Pundit Wire

“What essential right can you deny to an alien?”

Portrait_of_William_Bourke_CockranTo celebrate St. Patrick’s Day, this post will honor the memory of a neglected Irish-American statesman and orator: William Bourke Cockran (1854-1923).
Cockran was born in Country Sligo, Ireland. He emigrated to America at age 17, settling in New York. There, he became a successful lawyer, a member of Congress, and a friend and confidant of some of the leading men of the time, including inventor Thomas Edison, publisher Joseph Pulitzer and Presidents Grover Cleveland and Teddy Roosevelt. He also became known as America’s greatest living orator. (No less a rhetorical titan than Winston Churchill would call Cockran his “model.”)

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Booker T. Washington’s “Atlanta Compromise” Speech

Booker_T_Washington_retouched_flattened-cropFebruary is Black History Month, so my post today is devoted to a notable speech by the great civil rights leader, Booker T. Washington.

The date was September 18, 1895. The occasion was the Cotton States and International Exhibition in Atlanta, Georgia. The organizers of the event wanted to impress visiting Northerners with the progress of race relations in the South. So Washington, the founder of the Tuskegee Institute in Alabama, was invited to speak at the opening ceremonies.

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The diplomacy of the Ukraine autonomy deal explained

UkraineDiplomacy often looks like a precise, punctilious activity: dapper, discreet officials armed with quill pens and cucumber sandwiches crafting cunningly worded documents with multifarious shades of meaning. That’s an important part of it. But peep behind the curtain, and you see all sorts of squalid manoeuvrings and double-crossing.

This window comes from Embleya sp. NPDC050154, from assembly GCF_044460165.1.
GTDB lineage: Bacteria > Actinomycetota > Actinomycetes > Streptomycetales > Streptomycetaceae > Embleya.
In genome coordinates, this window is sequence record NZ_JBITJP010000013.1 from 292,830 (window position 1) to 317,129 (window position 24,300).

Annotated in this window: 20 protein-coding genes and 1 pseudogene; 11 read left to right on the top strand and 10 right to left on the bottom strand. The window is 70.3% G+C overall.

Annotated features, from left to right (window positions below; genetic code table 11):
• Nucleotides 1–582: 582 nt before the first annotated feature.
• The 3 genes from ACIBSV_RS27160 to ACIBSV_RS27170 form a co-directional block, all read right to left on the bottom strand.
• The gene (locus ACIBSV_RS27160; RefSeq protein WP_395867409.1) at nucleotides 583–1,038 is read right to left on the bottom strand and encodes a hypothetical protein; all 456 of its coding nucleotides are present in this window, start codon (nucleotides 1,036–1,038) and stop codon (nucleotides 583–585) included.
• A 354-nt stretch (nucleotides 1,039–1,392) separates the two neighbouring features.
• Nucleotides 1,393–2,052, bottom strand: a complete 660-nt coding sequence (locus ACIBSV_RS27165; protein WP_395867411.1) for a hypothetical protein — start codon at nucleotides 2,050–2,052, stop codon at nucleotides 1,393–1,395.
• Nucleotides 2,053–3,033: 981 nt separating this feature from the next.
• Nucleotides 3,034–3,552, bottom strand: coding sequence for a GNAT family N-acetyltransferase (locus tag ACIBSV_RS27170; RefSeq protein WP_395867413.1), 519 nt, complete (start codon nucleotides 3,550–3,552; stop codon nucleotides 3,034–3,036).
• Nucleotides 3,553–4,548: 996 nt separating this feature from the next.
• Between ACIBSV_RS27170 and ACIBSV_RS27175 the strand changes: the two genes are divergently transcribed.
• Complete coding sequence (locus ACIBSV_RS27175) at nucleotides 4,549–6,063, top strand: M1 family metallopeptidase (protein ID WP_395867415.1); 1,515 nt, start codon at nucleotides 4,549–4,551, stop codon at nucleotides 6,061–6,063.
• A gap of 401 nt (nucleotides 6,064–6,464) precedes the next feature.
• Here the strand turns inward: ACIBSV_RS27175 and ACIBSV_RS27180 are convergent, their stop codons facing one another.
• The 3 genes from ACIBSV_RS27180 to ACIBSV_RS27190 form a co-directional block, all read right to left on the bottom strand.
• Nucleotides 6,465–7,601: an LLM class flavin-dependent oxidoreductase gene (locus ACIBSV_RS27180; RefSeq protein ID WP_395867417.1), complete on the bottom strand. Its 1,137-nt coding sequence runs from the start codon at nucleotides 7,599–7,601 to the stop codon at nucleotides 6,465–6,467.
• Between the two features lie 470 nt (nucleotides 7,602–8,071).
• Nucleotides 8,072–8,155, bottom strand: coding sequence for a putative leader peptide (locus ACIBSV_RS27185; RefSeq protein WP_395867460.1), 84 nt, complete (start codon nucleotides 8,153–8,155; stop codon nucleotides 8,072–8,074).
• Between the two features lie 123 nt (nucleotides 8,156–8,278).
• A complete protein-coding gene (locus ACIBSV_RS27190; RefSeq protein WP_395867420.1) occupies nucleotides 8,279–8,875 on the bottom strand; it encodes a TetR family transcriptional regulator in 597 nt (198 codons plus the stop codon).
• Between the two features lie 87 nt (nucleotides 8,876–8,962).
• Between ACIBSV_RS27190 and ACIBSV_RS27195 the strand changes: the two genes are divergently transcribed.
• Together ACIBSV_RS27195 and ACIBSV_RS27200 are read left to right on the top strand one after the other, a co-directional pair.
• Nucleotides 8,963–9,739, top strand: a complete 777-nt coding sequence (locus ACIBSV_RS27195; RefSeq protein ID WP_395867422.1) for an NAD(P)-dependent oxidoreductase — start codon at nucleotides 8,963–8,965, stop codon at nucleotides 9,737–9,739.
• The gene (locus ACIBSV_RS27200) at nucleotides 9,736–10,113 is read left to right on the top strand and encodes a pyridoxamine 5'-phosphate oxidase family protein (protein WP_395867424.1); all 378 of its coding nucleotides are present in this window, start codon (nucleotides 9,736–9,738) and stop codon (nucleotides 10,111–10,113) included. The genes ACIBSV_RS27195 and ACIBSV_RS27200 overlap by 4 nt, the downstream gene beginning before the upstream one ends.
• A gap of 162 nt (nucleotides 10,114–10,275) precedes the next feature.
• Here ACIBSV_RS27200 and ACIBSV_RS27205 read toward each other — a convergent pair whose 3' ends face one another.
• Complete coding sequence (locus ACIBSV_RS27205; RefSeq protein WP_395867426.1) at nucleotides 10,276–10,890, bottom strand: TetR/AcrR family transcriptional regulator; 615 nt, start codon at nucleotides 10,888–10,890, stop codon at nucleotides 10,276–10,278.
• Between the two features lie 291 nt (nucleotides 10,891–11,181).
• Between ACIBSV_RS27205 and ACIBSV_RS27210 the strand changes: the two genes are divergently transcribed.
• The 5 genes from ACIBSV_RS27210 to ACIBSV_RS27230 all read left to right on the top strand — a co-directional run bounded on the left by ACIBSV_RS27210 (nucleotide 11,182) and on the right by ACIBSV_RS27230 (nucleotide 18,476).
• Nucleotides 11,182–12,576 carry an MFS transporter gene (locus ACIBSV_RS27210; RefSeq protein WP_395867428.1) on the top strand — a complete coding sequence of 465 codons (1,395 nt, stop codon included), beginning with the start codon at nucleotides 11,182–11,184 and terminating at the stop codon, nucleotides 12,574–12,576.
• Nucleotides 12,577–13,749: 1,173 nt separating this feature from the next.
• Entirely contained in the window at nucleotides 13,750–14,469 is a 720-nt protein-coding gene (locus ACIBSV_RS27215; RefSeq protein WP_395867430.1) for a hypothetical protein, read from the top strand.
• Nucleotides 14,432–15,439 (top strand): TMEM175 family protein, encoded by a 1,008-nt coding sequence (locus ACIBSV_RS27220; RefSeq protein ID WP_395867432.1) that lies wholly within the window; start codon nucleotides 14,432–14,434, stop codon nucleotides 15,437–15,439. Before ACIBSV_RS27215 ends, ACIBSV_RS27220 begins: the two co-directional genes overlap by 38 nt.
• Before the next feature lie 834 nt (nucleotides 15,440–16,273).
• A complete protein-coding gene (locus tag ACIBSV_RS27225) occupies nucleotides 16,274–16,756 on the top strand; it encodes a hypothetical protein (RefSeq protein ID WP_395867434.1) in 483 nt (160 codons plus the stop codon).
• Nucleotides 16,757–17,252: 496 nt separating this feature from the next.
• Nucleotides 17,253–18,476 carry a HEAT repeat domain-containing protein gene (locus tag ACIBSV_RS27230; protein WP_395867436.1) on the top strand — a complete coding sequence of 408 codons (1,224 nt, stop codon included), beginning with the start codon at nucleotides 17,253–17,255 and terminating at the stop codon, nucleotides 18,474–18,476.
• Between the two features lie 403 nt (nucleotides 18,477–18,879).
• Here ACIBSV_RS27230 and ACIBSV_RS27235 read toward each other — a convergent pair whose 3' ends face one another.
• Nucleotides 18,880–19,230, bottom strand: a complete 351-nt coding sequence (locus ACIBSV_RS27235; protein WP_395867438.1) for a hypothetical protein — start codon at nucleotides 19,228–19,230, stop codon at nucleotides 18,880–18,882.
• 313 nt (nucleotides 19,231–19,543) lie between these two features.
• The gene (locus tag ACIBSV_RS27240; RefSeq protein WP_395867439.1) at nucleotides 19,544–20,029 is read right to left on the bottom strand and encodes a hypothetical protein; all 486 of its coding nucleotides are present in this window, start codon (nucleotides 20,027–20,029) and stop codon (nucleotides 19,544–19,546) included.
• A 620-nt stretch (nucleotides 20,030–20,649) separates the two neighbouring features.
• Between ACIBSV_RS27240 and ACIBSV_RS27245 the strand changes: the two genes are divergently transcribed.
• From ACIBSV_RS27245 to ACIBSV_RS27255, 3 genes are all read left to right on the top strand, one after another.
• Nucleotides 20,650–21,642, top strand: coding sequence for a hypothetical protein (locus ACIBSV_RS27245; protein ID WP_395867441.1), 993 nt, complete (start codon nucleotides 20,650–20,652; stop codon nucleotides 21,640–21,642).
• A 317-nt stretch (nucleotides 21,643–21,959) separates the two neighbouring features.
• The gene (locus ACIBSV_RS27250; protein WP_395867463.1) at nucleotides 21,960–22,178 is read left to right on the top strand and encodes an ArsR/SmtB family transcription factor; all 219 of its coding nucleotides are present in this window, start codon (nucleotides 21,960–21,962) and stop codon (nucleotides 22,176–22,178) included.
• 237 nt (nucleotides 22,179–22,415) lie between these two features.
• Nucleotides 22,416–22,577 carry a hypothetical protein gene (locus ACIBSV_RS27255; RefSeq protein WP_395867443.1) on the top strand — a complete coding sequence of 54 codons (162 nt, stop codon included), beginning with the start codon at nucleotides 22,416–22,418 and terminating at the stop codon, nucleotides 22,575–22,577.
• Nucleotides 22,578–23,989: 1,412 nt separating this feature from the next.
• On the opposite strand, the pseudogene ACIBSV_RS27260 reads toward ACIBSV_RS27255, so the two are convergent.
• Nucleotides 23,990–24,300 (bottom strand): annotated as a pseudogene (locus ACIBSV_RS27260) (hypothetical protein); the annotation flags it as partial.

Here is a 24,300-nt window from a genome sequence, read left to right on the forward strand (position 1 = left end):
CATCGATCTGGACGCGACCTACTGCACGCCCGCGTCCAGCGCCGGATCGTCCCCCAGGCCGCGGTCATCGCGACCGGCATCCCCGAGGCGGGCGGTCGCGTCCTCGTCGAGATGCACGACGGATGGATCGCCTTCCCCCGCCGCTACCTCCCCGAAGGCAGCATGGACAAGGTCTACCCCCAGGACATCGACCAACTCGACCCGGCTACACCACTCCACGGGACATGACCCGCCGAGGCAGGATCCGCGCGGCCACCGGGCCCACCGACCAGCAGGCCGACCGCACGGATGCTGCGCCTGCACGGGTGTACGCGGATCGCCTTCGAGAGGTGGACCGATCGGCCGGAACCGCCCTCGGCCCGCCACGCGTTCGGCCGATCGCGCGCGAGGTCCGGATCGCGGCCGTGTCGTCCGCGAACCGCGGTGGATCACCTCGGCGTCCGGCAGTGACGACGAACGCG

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Discrimination isn’t part of religious freedom. Never was. Still isn’t.

JanBrewer_PresObama The “Religious Right” may characterize this as a matter of religious freedom. But where in any religion, especially Christianity, does it even suggest that treating some people as less than others is okay?

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Growing Up With Nelson Mandela

nelson The greatest American civil rights leader of my lifetime was a South African. I say this not just because Nelson Mandela’s fight for equality and justice followed a path blazed by Henry David Thoreau and Dr. Martin Luther King Jr. I say this because he carried the torch for freedom at a time when it was under siege throughout the world. He held it high and with dignity, never letting it be extinguished by violence and recrimination.

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The Tea Party Luddites

dont tread Ask Tea Party adherents what inspires them most and many will say their reverence of history. Indeed it’s not unusual at Tea Party rallies to see bands of self-referential patriots dressed up in Revolutionary War garb, wearing tricorn hats and carrying their defiant Don’t Tread on Me flags.

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Talk Radio: Slow Down the Race

Talk Radio Hey, conservative talk radio. What’s up. You know I love you, and I hate to do this, but I’ve got to provide counsel.

I know you’re frustrated with Barack Obama. You don’t understand how he was elected president. Twice. He wasn’t a war hero, an entrepreneur, or an executive of any kind, but a community organizer. (All work has dignity.)

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Martin Luther King’s Dream Speech: Lightning in a Bottle

MLK Hop into your time-machine to 28 August 1963. A huge crowd of mainly dark-skinned Americans has assembled in Washington before the Lincoln Memorial to demand full civil rights and equality. Most of the people there have lived their lives in the shadow of that momentous Supreme Court judgment, and the profusion of ignominious apartheid-style laws and petty spiteful regulations that it justified. Martin Luther King steps up, the final speaker.

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